The FDA Office of Women’s Health (OWH) awards research grants for 1-2 year studies to support FDA regulatory decision-making and advance the science of women’s health. OWH has funded research projects that address health issues affecting women across their lifespan. This page highlights OWH-funded research related to cardiovascular disease.
Verification of Novel Predictive Biomarkers of Doxorubicin-induced Cardiotoxicity in Breast Cancer Patients - Li-Rong Yu, PhD/NCTR
Chemotherapy is a major treatment option for cancer patients and anthracyclines (e.g., doxorubicin (DOX)) are commonly used for treating a wide range of cancers. However, they can cause life-threatening heart damage (cardiotoxicity) for some patients. Currently, non-invasive medical imaging tests are the most practical cardiotoxicity monitoring tools; nonetheless they are not sensitive enough for early detection of heart damage. In a preliminary analysis of blood samples from 70 female breast cancer patients taken before and after the first and second cycles of DOX treatments, we identified potential novel blood protein and metabolite biomarkers for predicting heart injury resulted from the treatment. The goal of this study is to verify the predictive performance of these biomarkers in a separate group of 120 new patients. Ultimately, these predictive biomarkers may provide an earlier and better individualized risk assessment in female breast cancer patients of chemotherapy-induced cardiotoxicity, thus providing opportunities for prevention or therapeutic intervention of cardiac injury.
These novel biomarkers could enable personalized female breast cancer therapy tailored toward maximal efficacy and minimal cardiotoxicity and have a potential to assess the safety of promising new therapies.
Effect of Sex Differences on the Drug Absorption, Biological Responses and Adverse Events Elicited by Paclitaxel Containing Medical Devices - Vaishnavi Chandrasekar, PhD/CDRH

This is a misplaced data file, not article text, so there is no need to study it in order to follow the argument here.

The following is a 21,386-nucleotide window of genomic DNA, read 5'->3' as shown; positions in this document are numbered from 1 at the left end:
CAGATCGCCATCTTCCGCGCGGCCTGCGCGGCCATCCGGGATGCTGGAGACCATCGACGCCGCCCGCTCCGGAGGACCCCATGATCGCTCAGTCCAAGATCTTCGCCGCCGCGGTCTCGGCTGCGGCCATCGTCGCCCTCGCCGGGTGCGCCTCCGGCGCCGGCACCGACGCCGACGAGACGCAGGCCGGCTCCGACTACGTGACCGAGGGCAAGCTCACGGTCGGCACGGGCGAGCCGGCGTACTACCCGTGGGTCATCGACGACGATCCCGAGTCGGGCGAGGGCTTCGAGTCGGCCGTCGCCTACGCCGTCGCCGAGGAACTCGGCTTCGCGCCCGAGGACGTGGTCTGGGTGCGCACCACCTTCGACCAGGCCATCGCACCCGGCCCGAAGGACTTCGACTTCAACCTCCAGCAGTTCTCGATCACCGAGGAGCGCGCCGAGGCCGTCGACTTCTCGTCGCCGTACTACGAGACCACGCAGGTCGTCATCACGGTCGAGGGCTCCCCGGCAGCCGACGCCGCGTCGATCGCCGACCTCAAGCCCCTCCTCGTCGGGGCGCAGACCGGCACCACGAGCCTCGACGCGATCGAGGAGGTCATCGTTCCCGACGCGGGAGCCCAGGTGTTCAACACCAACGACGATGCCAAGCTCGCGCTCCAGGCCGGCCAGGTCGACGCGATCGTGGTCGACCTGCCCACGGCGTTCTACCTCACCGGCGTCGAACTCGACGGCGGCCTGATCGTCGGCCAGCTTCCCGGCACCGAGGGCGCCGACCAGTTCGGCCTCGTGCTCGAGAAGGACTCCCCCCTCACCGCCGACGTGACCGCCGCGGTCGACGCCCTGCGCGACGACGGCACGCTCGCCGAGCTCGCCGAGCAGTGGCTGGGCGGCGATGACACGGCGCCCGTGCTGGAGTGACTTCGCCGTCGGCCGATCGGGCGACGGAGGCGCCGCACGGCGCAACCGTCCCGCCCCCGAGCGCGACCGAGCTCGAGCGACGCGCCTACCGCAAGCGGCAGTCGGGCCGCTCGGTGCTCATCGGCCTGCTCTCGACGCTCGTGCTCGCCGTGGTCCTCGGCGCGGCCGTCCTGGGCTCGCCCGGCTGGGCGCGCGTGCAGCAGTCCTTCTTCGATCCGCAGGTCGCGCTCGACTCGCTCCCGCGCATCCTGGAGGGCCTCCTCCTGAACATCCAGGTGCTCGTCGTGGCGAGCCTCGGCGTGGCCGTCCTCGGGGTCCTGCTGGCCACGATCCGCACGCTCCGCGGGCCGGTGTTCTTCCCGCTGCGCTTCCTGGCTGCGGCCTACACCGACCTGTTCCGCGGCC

According to the American Heart Association, cardiovascular disease is the leading cause of death among women in the United States, accounting for approximately 1 in every 3 female deaths. Peripheral arterial disease (PAD) is associated with reduced blood flow to the extremities due to the buildup of atherosclerotic plaque in the femoropopliteal artery. Recent studies report a high prevalence of PAD in women, particularly at the extremes of ages (>80 years and <40 years). Paclitaxel coated stents and balloons are used to treat PAD. Notably, recent reports of a link between these treatments with increased 2 to 5-year patient mortality rates prompted FDA to urge caution in using these devices. Unfortunately, mechanistic insights are currently lacking, and causes of death have not been determined. The goals of this project are (1) to characterize differences in the uptake, distribution, and accumulation of paclitaxel within atherosclerotic tissues between men and women due to sex-based differences in the plaque composition; and (2) reveal clues about why accumulation and release of paclitaxel from atherosclerotic tissues may increase mortality rates. Different paclitaxel levels in plaques of men and women can potentially affect its ability to inhibit restenosis. Additionally, reservoirs of paclitaxel gathering in the vessel tissue can lead to its slow release in the circulation and accumulation in tissues of downstream organs. We hypothesize that accumulation of paclitaxel in downstream tissues causes a loss of microvasculature in the organs over time contributing to the reported mortality rates in patients receiving paclitaxel-coated stents/balloons. Potential sex-based differences revealed from the proposed studies will be complemented by statistical evaluation of clinical data and adverse event reports to determine clinical significance of our observations. Outcomes from this research will enable FDA to make informed decisions regarding current and potential future use of paclitaxel.